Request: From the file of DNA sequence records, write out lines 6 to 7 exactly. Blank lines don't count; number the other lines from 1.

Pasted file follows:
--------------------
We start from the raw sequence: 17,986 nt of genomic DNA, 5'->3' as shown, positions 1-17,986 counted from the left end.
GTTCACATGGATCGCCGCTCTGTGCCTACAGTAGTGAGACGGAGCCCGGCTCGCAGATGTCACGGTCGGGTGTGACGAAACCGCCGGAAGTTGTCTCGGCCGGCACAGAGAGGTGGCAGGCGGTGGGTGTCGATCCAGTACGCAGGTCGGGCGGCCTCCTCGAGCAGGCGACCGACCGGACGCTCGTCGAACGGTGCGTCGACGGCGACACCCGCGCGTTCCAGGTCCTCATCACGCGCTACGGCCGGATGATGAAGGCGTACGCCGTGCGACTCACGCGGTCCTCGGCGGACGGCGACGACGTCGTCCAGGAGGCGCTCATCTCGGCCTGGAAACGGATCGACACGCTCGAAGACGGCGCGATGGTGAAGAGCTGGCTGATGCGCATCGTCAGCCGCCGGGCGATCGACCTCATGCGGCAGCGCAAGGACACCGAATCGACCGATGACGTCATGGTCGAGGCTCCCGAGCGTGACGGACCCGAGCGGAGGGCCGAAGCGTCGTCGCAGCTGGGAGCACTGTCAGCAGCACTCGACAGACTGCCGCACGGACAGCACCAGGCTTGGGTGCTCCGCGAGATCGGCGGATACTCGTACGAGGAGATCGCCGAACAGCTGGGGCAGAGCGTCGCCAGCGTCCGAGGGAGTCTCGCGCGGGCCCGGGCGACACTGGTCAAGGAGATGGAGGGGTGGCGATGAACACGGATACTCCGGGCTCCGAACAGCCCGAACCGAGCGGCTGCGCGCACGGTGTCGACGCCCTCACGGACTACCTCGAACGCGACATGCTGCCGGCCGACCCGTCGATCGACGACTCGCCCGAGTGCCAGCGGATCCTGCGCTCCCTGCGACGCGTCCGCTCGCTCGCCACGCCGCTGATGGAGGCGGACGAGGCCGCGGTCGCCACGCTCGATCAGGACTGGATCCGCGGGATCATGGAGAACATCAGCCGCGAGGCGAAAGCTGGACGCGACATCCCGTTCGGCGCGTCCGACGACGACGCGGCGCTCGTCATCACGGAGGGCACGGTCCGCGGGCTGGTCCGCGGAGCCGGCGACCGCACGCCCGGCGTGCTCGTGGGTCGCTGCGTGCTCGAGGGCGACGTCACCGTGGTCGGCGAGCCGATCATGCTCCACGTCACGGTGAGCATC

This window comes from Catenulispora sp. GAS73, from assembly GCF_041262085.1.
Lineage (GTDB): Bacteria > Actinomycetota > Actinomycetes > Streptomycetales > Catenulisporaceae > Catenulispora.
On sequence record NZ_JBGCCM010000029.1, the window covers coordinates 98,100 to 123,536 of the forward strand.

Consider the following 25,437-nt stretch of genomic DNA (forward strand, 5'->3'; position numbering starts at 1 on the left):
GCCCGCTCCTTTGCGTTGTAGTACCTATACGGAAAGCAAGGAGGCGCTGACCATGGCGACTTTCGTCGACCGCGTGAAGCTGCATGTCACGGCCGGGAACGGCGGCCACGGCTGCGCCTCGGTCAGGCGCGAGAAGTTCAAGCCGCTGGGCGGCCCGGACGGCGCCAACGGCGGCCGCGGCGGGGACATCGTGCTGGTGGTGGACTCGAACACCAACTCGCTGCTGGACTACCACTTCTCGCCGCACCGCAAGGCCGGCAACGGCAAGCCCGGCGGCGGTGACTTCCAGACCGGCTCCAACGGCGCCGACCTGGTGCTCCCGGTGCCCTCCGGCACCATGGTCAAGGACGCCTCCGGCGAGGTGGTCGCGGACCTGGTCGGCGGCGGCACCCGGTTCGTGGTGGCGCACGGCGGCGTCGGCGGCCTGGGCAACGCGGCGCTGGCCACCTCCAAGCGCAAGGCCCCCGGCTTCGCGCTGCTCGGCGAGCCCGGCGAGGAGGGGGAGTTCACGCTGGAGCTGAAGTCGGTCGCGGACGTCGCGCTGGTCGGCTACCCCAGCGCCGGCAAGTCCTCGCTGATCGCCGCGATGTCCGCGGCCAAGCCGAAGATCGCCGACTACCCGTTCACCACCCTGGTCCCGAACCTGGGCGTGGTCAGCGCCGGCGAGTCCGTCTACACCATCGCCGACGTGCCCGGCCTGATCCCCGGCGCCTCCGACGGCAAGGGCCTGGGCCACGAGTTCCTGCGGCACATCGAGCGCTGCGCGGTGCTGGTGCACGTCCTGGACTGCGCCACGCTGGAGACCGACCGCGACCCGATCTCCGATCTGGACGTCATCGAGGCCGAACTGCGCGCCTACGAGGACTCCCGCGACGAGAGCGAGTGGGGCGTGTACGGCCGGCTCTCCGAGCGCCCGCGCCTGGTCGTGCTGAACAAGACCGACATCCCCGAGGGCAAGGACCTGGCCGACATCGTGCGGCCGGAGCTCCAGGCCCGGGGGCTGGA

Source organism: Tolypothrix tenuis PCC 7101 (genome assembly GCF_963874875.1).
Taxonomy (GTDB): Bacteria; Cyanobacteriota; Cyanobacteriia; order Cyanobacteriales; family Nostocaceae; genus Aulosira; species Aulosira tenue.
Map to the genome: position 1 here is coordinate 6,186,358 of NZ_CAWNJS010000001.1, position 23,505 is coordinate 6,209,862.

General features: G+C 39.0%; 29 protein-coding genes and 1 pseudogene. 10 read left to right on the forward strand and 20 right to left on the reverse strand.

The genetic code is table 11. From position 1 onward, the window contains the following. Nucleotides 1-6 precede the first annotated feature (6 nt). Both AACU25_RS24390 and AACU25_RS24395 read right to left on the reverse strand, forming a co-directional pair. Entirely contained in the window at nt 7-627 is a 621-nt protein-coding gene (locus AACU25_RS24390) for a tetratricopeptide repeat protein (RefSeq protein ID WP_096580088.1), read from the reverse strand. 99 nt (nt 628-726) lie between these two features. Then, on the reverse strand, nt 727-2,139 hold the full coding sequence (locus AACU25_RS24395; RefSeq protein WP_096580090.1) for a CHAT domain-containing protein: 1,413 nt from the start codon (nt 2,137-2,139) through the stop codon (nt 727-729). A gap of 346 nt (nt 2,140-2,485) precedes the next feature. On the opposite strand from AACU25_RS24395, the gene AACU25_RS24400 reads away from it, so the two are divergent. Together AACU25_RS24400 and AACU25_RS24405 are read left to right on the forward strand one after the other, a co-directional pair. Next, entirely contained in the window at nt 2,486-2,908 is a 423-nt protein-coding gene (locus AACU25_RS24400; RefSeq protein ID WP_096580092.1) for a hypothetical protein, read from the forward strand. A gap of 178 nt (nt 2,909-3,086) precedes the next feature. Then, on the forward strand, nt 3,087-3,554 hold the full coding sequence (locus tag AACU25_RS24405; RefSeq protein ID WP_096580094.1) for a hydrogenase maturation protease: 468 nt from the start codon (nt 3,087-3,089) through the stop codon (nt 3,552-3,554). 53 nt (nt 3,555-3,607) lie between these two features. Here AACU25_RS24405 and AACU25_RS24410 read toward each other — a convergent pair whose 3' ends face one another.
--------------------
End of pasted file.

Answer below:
Consider the following 25,437-nt stretch of genomic DNA (forward strand, 5'->3'; position numbering starts at 1 on the left):
GCCCGCTCCTTTGCGTTGTAGTACCTATACGGAAAGCAAGGAGGCGCTGACCATGGCGACTTTCGTCGACCGCGTGAAGCTGCATGTCACGGCCGGGAACGGCGGCCACGGCTGCGCCTCGGTCAGGCGCGAGAAGTTCAAGCCGCTGGGCGGCCCGGACGGCGCCAACGGCGGCCGCGGCGGGGACATCGTGCTGGTGGTGGACTCGAACACCAACTCGCTGCTGGACTACCACTTCTCGCCGCACCGCAAGGCCGGCAACGGCAAGCCCGGCGGCGGTGACTTCCAGACCGGCTCCAACGGCGCCGACCTGGTGCTCCCGGTGCCCTCCGGCACCATGGTCAAGGACGCCTCCGGCGAGGTGGTCGCGGACCTGGTCGGCGGCGGCACCCGGTTCGTGGTGGCGCACGGCGGCGTCGGCGGCCTGGGCAACGCGGCGCTGGCCACCTCCAAGCGCAAGGCCCCCGGCTTCGCGCTGCTCGGCGAGCCCGGCGAGGAGGGGGAGTTCACGCTGGAGCTGAAGTCGGTCGCGGACGTCGCGCTGGTCGGCTACCCCAGCGCCGGCAAGTCCTCGCTGATCGCCGCGATGTCCGCGGCCAAGCCGAAGATCGCCGACTACCCGTTCACCACCCTGGTCCCGAACCTGGGCGTGGTCAGCGCCGGCGAGTCCGTCTACACCATCGCCGACGTGCCCGGCCTGATCCCCGGCGCCTCCGACGGCAAGGGCCTGGGCCACGAGTTCCTGCGGCACATCGAGCGCTGCGCGGTGCTGGTGCACGTCCTGGACTGCGCCACGCTGGAGACCGACCGCGACCCGATCTCCGATCTGGACGTCATCGAGGCCGAACTGCGCGCCTACGAGGACTCCCGCGACGAGAGCGAGTGGGGCGTGTACGGCCGGCTCTCCGAGCGCCCGCGCCTGGTCGTGCTGAACAAGACCGACATCCCCGAGGGCAAGGACCTGGCCGACATCGTGCGGCCGGAGCTCCAGGCCCGGGGGCTGGA